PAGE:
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Check M3 forums. I know someone did the none weld install and made a DYI. No clue but my guess is you still need to fully drop everything and re bleed. That is what I remember from their DYI.
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Old 11-25-2012, 01:29 AM   #89
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Ok Guys SOS. I got the Sub frame out (without disconnecting the brake lines btw). All the subframe bushings and transmission mounts are out but I cannot get the new subframe bushings in!!

I rented a balljoint press from autozone which normally works when I did bushings in the past but the kit deosnt have a press or cup that exactly fits our subframe bushings. I thought ahead of time that I would be able to use this quarter inch thick flat bar and a threaded rod to pull the bushing in but that is failing. I completely man handled the two smaller diff mounts ripping one of them while putting it in. The tear is faint but now that the weak spot for it to fail in the future.. The large main diff mount went in fine.

The first subframe bushing that I put in is also a complete train wreck. The casing is bent outward near the top and rubber is shriveled up. Luckily the inner bushing is still in tact and the bushing is 3/4ths in. Does anyone have any ideas what I can do to finish putting this one in and get the other three in subframe bushings in? I have done plenty of bushing and ball joints in the past and have never had this problem. I am 15 hours in to this project and have only tomorrow to finish..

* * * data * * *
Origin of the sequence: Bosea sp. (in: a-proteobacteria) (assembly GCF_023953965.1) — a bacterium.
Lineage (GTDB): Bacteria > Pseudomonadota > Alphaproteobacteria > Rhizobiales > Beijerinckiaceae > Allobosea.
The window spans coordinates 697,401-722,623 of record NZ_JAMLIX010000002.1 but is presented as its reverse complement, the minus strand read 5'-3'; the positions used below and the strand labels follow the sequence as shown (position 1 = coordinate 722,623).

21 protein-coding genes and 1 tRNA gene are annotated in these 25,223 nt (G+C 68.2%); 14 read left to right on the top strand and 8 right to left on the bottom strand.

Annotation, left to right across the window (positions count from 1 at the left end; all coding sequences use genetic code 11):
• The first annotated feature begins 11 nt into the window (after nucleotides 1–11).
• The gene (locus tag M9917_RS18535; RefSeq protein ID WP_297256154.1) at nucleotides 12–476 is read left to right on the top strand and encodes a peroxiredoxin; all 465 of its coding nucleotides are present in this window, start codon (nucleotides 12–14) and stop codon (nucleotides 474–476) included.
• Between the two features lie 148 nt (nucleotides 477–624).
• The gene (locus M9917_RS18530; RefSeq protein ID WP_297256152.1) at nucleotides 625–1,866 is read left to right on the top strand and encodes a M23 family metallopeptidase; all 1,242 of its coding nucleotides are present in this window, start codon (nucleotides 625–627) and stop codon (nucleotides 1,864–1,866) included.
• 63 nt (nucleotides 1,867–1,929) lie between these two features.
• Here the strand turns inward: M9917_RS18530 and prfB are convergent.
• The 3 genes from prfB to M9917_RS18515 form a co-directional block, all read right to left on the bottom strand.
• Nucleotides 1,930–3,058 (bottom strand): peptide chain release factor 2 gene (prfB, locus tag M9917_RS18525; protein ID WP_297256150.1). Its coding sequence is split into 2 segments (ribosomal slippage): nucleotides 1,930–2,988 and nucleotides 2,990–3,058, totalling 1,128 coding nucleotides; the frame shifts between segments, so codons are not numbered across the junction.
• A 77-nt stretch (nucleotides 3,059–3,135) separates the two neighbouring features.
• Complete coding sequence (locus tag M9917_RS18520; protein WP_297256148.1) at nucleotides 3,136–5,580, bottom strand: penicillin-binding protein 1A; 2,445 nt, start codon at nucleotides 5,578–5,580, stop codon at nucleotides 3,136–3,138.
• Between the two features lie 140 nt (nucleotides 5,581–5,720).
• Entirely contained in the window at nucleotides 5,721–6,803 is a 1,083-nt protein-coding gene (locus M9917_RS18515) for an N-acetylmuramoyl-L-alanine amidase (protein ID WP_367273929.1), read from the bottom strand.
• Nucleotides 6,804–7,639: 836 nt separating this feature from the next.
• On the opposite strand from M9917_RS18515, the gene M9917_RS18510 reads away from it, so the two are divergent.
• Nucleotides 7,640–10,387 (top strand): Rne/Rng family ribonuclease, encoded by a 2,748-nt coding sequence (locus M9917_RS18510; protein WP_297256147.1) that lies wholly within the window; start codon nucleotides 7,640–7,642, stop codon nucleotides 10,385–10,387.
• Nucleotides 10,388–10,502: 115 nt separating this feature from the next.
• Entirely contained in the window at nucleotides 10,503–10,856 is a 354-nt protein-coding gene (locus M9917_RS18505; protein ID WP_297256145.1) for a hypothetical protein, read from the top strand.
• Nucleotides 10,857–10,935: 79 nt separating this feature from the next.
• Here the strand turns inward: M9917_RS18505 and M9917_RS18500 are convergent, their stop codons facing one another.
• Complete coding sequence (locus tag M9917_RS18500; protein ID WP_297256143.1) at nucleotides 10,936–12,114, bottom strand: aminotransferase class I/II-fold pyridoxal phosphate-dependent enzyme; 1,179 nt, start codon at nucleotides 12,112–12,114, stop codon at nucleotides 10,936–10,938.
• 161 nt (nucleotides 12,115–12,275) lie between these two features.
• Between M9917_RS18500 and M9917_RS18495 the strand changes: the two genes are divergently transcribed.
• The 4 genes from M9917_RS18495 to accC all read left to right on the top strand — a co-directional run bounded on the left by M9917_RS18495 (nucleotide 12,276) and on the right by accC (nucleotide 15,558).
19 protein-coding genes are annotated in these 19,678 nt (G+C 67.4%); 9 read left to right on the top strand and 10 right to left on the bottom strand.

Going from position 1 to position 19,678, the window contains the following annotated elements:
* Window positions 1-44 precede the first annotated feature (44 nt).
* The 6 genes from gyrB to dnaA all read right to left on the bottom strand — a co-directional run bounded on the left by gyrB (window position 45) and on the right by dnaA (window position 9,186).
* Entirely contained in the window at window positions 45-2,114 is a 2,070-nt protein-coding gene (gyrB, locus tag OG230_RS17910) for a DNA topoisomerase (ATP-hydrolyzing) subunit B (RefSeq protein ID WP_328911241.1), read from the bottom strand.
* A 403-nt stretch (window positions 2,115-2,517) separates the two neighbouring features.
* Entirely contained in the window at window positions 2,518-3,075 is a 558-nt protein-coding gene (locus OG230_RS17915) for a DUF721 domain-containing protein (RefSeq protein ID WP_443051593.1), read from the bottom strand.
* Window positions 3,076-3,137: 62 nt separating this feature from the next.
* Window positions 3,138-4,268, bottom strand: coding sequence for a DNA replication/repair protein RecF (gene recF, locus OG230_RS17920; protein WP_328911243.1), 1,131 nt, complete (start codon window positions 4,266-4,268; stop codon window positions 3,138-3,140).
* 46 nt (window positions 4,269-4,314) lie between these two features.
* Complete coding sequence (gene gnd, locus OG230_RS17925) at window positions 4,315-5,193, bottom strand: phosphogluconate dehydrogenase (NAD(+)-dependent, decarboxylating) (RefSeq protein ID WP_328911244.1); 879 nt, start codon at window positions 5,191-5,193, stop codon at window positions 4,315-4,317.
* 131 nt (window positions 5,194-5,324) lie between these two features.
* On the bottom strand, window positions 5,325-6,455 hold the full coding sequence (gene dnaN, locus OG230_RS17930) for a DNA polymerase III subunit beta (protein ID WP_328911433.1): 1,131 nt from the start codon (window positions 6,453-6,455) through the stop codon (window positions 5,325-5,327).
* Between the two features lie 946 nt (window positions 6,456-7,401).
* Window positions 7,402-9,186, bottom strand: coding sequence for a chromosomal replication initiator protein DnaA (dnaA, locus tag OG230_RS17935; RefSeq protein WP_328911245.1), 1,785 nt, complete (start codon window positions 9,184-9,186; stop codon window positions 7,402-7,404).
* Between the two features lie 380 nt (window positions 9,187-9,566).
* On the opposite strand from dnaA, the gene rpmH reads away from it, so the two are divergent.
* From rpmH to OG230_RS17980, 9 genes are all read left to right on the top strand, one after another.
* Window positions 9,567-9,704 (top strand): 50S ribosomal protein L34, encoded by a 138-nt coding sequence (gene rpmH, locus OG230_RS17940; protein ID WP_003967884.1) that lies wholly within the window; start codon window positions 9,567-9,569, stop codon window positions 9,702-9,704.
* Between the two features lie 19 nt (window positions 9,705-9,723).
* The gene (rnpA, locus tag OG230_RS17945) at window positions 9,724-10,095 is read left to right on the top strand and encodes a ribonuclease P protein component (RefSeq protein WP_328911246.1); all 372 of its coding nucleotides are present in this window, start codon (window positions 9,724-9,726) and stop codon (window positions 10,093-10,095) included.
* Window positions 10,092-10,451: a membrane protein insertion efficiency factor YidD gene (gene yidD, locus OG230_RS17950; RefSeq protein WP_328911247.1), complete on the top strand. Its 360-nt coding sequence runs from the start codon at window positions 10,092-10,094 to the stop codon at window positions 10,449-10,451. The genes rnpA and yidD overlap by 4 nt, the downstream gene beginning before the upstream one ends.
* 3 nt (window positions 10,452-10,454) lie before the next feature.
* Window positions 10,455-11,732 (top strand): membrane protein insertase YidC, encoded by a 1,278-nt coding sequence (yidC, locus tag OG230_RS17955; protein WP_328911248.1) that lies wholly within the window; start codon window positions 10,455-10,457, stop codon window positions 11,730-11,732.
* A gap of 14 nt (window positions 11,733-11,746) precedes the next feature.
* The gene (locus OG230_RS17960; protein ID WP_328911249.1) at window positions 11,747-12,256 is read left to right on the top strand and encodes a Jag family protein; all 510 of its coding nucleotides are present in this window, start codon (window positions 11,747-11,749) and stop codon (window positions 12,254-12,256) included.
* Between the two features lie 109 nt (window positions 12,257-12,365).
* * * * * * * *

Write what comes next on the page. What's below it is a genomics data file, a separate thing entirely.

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Old 11-25-2012, 12:00 PM   #90
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Run down to Ace hardware, grab a long grade a bolt, and a few nuts and washers. Find or make a plate that will go over the subframe hole. And get a big washer or plate the size of the bushing and use the bolt and nut to push the bushing in.
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Old 11-25-2012, 09:06 PM   #91
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Run down to Ace hardware, grab a long grade a bolt, and a few nuts and washers. Find or make a plate that will go over the subframe hole. And get a big washer or plate the size of the bushing and use the bolt and nut to push the bushing in.

The top of the subframe bushing is notched. When you press in a bushing you have to press its metal casing , not its rubber. If I was to merely press the top of the bushing with some sort of flat plate or washer I would be pressing the rubber "up notches" that stick up on either side of the bushing and the bushing's center bolt hole that molded into the rubber both at the same time as they are 2 separate but level pieces. When I press dow as I wrench down the threaded rod, both the bushing "up notches" and the bushing's bolt hole will press about 10-15 MM stretching the bushing beyond its limit in towards the opposite side / into the subframe. I already tried that and ended up really stretching the bushing out of wack. Yes it bounced back that time, but I mangled the rubber a bit and I am afraid to rip it. The notches on the top of the bushing are there for a BMW specific press tool.